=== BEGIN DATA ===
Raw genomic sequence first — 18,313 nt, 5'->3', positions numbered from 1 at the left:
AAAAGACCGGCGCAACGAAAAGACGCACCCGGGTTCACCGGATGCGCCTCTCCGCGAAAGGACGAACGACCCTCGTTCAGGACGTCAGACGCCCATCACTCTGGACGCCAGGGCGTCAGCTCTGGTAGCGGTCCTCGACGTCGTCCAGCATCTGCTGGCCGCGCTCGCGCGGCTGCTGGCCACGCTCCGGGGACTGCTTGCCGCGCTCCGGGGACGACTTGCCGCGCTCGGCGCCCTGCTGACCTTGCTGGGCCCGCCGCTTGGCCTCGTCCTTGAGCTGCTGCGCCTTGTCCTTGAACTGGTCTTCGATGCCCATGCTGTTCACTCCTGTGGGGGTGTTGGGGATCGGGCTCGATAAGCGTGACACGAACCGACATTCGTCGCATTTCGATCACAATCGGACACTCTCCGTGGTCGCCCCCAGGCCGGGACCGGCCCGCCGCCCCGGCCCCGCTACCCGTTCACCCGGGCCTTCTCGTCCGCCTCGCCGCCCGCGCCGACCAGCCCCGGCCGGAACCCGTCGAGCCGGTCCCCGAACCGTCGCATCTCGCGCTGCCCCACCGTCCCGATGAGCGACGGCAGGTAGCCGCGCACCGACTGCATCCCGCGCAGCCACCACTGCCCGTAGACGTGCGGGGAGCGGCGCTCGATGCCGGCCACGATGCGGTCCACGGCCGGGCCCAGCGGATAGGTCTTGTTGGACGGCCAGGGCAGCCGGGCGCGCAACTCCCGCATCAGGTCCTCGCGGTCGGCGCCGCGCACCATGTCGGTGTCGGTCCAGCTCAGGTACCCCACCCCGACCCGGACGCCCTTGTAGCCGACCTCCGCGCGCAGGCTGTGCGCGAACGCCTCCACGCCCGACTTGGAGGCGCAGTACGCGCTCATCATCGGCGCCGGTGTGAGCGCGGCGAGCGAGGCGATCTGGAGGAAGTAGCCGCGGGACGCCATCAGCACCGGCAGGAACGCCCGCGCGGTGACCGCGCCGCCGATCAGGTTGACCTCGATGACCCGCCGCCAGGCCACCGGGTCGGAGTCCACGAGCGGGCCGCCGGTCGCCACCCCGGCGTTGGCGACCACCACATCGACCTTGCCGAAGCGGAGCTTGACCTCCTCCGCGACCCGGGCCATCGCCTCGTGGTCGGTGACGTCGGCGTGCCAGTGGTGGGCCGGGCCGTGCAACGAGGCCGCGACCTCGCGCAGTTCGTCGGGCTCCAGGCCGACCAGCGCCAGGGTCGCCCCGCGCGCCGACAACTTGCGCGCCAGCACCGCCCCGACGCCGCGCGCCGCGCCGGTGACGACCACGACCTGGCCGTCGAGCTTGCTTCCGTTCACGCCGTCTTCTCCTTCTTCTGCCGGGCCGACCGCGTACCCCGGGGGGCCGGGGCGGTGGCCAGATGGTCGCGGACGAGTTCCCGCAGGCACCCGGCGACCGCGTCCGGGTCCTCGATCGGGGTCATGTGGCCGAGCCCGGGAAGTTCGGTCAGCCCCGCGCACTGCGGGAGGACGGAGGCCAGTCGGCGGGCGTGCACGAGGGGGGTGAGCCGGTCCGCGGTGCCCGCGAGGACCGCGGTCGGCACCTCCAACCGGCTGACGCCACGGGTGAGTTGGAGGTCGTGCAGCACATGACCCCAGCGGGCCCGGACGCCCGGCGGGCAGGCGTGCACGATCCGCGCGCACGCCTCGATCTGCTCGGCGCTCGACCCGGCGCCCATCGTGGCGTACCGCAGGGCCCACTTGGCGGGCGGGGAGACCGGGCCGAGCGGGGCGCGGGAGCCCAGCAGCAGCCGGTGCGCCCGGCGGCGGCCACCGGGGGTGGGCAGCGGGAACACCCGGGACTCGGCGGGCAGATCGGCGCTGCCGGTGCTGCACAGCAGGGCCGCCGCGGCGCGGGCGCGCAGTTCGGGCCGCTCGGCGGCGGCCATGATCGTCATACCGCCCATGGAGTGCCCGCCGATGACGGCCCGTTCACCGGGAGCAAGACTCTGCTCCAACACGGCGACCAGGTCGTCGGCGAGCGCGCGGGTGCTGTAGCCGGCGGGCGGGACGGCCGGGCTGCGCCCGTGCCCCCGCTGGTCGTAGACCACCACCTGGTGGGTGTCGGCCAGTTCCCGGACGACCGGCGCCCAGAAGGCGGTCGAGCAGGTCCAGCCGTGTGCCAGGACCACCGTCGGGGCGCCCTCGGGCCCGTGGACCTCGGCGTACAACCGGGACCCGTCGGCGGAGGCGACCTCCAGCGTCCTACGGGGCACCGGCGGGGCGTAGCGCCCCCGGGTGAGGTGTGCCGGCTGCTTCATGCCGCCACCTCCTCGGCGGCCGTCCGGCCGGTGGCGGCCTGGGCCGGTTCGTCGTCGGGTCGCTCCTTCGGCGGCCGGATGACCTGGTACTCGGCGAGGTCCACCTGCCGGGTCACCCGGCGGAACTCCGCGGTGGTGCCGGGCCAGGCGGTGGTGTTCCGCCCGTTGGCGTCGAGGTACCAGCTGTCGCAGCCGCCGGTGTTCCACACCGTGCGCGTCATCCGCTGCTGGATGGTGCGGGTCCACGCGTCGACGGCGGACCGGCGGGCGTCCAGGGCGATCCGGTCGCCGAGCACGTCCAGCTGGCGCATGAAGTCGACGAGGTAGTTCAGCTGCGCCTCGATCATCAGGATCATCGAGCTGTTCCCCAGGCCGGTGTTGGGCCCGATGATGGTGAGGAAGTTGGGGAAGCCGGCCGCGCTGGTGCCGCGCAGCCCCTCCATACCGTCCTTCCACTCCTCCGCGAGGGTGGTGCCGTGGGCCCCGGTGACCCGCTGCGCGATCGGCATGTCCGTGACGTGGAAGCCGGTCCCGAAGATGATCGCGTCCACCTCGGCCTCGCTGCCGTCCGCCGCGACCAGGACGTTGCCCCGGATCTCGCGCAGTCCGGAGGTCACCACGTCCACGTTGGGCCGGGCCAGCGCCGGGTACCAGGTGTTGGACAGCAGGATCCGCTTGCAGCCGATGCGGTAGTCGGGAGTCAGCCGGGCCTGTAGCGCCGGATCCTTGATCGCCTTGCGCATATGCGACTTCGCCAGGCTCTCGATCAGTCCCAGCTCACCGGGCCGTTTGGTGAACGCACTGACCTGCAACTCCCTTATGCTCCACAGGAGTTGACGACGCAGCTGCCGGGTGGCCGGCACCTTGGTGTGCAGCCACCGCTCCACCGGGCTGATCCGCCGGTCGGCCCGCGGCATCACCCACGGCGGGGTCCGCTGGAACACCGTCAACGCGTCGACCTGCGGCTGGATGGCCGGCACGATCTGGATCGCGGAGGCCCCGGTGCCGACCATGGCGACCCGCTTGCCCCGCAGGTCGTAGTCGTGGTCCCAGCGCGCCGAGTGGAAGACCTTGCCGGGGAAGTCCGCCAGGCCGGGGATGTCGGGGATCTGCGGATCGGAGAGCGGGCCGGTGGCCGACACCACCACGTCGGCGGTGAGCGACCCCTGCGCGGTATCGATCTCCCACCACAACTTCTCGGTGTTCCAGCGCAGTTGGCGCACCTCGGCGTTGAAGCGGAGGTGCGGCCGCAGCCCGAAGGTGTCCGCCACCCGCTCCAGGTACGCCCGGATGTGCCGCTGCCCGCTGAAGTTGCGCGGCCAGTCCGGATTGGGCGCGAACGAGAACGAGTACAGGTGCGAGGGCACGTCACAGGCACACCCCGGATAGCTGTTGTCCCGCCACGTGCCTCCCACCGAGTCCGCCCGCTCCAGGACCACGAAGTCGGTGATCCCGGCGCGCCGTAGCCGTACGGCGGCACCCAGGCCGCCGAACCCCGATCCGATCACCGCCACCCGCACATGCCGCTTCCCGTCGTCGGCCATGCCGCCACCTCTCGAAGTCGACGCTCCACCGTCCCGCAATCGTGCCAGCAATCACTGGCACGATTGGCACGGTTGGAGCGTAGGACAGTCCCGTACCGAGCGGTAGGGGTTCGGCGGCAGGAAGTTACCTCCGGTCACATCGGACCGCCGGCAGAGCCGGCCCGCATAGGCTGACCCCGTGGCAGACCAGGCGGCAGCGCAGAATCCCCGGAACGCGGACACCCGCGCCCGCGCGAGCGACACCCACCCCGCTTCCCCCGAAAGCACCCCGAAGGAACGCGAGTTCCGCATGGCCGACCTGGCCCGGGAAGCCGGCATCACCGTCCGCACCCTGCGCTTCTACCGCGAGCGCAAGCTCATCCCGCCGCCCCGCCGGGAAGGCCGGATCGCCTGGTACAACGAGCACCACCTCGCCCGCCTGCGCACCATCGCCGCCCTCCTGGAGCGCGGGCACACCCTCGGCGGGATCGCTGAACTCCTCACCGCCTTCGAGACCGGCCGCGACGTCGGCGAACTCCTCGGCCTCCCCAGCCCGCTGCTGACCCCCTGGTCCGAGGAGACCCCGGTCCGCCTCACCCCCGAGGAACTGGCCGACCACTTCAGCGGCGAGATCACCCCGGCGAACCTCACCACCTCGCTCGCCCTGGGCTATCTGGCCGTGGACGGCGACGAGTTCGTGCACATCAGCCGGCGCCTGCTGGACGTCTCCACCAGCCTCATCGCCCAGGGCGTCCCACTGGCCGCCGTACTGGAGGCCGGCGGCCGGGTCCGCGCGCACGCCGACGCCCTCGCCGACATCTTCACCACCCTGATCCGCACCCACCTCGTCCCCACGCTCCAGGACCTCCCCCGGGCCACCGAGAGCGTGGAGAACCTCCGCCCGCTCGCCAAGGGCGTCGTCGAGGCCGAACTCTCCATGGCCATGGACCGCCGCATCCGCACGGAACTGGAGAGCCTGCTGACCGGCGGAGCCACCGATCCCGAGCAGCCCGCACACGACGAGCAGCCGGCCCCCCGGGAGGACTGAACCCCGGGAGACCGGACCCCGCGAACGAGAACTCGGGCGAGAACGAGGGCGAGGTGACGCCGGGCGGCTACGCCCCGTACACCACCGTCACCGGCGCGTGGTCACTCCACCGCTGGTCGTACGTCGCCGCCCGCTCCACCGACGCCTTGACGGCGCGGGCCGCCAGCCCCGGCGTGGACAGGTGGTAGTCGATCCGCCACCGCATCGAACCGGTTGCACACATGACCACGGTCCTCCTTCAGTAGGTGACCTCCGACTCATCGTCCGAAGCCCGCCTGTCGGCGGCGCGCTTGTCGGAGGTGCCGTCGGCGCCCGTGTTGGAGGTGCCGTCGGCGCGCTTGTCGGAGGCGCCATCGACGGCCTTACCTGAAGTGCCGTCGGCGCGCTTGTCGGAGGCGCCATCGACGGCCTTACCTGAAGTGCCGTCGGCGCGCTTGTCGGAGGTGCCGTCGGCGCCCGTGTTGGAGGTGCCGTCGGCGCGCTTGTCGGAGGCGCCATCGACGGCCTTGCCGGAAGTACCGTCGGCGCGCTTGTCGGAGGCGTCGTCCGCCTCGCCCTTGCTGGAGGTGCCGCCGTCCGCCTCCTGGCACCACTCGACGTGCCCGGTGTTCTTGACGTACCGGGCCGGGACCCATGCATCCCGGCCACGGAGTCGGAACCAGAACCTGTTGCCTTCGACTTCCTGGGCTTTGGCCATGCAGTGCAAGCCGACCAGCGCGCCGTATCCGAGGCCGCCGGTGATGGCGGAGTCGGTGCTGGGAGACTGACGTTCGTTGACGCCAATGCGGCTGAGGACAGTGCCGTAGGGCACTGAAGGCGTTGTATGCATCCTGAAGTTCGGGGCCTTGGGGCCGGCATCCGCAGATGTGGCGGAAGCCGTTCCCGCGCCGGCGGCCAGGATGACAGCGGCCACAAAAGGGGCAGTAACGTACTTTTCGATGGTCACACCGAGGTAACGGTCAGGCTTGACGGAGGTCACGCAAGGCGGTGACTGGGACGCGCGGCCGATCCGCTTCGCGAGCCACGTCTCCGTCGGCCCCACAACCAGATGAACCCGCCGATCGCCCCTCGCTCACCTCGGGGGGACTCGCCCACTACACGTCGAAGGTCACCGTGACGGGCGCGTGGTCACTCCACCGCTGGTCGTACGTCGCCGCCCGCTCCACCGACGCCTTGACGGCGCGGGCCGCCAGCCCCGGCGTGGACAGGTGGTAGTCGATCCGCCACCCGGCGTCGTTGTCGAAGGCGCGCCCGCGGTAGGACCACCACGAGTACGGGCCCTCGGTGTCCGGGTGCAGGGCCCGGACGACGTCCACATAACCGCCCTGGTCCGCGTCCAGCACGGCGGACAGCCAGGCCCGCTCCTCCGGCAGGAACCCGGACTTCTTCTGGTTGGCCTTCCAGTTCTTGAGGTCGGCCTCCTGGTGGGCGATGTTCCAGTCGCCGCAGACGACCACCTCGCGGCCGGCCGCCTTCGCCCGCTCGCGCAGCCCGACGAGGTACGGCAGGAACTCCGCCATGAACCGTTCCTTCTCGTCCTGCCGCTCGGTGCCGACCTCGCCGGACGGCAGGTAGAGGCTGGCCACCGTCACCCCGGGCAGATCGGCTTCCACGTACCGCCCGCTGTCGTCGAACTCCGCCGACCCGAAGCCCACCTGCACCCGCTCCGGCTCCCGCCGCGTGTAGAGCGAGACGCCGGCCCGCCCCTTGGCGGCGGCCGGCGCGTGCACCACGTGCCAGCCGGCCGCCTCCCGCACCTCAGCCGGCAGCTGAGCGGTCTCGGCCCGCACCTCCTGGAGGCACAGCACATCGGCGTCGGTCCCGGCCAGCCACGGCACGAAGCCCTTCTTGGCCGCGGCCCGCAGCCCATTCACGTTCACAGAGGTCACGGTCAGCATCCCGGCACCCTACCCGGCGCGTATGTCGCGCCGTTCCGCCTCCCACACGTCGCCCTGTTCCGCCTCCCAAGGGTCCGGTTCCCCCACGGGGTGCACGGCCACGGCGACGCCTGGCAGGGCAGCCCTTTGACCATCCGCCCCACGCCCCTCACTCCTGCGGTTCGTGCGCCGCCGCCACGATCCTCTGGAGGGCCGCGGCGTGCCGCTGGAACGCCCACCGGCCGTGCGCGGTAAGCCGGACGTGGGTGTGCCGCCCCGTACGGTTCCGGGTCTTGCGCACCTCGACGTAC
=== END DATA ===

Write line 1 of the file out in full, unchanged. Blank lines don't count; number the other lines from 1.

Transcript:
Raw genomic sequence first — 18,313 nt, 5'->3', positions numbered from 1 at the left: